Written by Tom Christ, PT, DPT, OCS, FAAOMPT
We are a little over a week away from the 2023 NFL Draft. What an exciting time! All 32 teams have a unique opportunity to improve their rosters. There is no shortage of mock drafts, with analysts attempting to place incoming rookies in their perceived best landing spots. One factor that often weighs heavily in the draft is injuries. There are a few 2023 draft prospects with injury concerns, and I will help interpret which players’ injuries are a cause for concern and whose aren’t.
Hendon Hooker – QB, Tennessee
The 2023 Draft Prospects with injury concerns page starts with one of the oldest players in the draft. Hooker was a top QB prospect prior to suffering an ACL injury on November 19th against South Carolina. A classic non-contact mechanism in which his foot got caught in the ground, and his left knee caved inward, a motion we call “valgus.” It appears Hooker is dealing with an isolated ACL tear, with no other tissues involved, and is on track with rehab.
A few weeks ago, I published an article discussing major factors playing a role in an athlete’s ability to return for week one after an ACL tear. Included are age, time from surgery to week one of the following season, the number of tissues involved in the injury, and whether or not they are a “freak athlete.” Hooker is 25 years old, which does not help or hurt his recovery. By all reports, his injury was an ACL only; no other tissues were repaired, which is favorable. His surgical date is unclear, but his injury puts him nine months and three weeks until week one. This time frame is possible to play in week one, but he is unlikely to be at 100%, especially since he is a runner. I would argue Hooker is a freak athlete, which is another factor in his favor.
It is unlikely any NFL team expects him to be the week one starter but may draft him to groom into their future starting QB. The long-term outlook is not affected by this injury. While historical data samples do not include many mobile QBs, overall QBs respond well to ACL surgery. There is no reason to draft Hooker in re-draft leagues, but in dynasty, this injury may allow you to draft him later, providing great draft value for a high-upside player.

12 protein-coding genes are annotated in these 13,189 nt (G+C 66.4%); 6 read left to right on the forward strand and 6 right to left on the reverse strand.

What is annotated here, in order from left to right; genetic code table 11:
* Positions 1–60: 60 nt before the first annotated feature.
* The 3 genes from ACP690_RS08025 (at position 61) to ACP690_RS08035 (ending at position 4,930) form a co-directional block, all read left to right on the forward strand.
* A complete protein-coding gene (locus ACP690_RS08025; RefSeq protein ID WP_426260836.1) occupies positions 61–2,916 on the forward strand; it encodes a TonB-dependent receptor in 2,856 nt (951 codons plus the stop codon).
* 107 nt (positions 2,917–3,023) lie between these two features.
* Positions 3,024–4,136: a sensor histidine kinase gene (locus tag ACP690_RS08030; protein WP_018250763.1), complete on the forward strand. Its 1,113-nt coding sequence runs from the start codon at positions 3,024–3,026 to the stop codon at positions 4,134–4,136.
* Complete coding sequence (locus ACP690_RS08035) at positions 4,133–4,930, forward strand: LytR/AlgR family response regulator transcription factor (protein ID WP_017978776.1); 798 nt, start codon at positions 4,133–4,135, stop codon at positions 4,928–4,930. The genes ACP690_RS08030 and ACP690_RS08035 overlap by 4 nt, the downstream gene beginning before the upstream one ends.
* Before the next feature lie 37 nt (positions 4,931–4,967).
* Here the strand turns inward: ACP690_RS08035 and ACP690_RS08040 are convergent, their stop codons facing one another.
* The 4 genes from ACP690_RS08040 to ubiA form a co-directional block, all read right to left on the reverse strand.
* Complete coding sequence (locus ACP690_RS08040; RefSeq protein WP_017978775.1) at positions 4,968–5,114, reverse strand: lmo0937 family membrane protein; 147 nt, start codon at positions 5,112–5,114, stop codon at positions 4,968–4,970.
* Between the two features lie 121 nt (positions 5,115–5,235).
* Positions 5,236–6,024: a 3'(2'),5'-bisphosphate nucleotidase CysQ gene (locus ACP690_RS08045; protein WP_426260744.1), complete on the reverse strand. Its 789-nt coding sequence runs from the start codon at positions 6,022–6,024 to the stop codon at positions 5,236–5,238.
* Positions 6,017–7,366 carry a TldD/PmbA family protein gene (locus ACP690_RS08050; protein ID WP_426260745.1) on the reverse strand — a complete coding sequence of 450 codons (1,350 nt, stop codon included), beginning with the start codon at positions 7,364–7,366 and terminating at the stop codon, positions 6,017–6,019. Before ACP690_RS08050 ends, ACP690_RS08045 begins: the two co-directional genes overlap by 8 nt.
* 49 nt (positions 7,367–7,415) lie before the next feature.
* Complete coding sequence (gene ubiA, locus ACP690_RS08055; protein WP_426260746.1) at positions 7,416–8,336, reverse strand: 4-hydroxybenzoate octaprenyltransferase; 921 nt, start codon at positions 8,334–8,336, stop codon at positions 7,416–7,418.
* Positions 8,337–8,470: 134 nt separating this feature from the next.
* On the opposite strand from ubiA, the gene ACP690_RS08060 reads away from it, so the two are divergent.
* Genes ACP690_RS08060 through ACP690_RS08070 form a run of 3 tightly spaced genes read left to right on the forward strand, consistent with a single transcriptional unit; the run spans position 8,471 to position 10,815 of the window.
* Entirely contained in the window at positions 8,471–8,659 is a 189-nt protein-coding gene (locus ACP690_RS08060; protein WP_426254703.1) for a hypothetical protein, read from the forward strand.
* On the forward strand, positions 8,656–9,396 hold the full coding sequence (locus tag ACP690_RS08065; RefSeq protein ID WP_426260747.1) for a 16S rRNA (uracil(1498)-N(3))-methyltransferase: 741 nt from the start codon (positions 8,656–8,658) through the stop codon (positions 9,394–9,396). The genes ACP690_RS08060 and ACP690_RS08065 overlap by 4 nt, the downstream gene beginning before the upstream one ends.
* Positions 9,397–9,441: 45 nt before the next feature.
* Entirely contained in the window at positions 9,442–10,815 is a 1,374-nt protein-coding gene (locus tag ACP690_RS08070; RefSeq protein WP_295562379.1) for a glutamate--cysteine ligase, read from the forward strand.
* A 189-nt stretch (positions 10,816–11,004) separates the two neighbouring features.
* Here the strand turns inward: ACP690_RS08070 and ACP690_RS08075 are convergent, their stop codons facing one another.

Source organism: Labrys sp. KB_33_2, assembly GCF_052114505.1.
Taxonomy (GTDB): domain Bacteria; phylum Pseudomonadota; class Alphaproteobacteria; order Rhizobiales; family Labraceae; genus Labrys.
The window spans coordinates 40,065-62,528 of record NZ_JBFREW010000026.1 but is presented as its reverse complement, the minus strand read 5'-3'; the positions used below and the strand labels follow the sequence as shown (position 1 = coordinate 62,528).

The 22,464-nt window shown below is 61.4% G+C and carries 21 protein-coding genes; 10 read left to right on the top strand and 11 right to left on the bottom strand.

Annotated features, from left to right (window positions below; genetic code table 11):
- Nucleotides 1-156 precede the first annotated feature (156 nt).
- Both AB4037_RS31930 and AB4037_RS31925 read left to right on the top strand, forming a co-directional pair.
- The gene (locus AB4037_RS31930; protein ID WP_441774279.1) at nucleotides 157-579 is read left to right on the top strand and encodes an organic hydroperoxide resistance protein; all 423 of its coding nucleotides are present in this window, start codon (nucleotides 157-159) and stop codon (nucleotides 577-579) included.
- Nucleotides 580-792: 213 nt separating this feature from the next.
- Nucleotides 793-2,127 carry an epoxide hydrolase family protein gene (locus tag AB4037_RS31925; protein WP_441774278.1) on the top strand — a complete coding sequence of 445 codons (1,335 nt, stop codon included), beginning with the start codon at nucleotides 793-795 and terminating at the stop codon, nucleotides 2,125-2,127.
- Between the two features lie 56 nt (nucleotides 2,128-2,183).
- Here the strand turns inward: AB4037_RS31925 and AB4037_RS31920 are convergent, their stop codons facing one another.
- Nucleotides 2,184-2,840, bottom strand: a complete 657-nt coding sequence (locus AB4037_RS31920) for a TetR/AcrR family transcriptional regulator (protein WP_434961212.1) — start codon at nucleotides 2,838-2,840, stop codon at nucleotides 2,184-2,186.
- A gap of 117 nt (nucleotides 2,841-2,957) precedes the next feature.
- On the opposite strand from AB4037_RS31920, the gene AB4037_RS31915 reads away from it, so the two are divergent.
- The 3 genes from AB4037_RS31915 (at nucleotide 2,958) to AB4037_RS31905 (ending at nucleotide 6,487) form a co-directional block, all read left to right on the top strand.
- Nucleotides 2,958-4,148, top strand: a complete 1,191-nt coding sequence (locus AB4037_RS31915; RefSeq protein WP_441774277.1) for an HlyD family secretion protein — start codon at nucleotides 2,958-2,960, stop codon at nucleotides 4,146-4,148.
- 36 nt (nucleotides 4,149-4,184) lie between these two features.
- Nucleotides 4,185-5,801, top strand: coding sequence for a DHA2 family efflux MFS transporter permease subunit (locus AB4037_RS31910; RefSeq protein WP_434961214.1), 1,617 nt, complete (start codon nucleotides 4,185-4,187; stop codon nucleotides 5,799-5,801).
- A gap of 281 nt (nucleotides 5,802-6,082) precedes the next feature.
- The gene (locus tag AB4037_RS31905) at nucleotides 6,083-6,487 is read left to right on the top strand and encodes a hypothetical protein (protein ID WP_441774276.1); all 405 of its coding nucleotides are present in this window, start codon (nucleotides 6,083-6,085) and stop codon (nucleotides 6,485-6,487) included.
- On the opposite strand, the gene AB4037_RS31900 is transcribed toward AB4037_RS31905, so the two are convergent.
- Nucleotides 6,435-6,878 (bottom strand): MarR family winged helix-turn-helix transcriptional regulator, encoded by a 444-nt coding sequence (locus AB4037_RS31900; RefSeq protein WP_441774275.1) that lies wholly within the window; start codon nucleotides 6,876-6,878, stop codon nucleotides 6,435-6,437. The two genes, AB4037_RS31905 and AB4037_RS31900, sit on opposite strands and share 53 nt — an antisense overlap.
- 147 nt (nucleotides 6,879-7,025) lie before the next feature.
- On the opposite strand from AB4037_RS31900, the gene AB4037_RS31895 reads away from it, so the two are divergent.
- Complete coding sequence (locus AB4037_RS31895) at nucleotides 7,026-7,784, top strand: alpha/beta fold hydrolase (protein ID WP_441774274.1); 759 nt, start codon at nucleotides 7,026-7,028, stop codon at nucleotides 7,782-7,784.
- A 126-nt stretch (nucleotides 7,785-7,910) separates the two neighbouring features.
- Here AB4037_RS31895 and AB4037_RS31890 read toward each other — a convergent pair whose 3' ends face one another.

The polarizing Ohio State receiver played in only three games in 2022 due to a hamstring injury initially suffered in week one against Notre Dame. Smith-Njigba exploded for 95 catches, 1,606 yards, and nine touchdowns in 2021, hammering him in as a top NFL prospect. JSN had hoped to build his draft stock in 2022; unfortunately, a hamstring injury derailed those hopes. JSN remains a day one or early day two draft prospect, and some analysts, such as ESPN’s Todd McShay, speculate that JSN could have returned for Ohio State’s playoff push but instead elected to prepare for the NFL. I am not here to speculate but will discuss any potential lingering effects of this injury.
Hamstring injuries occur when the hamstring is stretched excessively or when the muscle contracts excessively. In fact, the latter is more common. Most hamstring injuries occur when the leg is in the “terminal swing” phase, which is when the leg is all the way forward on a stride. This happens because the hamstring acts as the break, stopping the leg from continuing to fly forward. The second most common phase of running when a hamstring injury occurs is at “initial contact,” which is when the foot first hits the ground and is also due to excessive contraction of the muscle. Of course, these are not the only ways hamstring injuries occur. When the leg is forcefully bent, like in the video of JSN’s injury below, the hamstring undergoes excessive stretch, which can also cause injury.
What is also concerning is the JSN suffered a recurrence of his hamstring injury as he was unable to finish games against Toledo (week 3) and Iowa (week 8). Hamstring injuries have very high recurrence rates. Studies suggest a previous hamstring injury increases the likelihood of another by 2.7x! This is particularly noticed in wide receivers. The strain on the hamstring increases dramatically when an athlete’s speed increases from 80-100% of a maximal sprint. It takes 40-50 yards to get to full speed, a distance that only receivers cover on a routine basis, which is why they are so prone to hamstring injuries.
After an entire offseason to rehab, JSN should be 100% by now and certainly will be by training camp. JSN remains the top receiving talent in this draft class, and his injury-riddled 2022 should not compromise his fantasy draft stock.
Once thought to be the next great LSU wide receiver Boutte fractured his ankle in 2021 against Kentucky, requiring season-ending surgery. Unfortunately, complications with healing led to a second procedure. Sometimes healing fractures have a “non-union” in which the broken ends do not fully aline, allowing proper healing. Another possibility would be that Boutte was not regaining full range of motion (ROM) and may have required an arthroscopic procedure to clean out scar tissue, restoring ROM. Either way, he is now at 100% and has been for almost a year.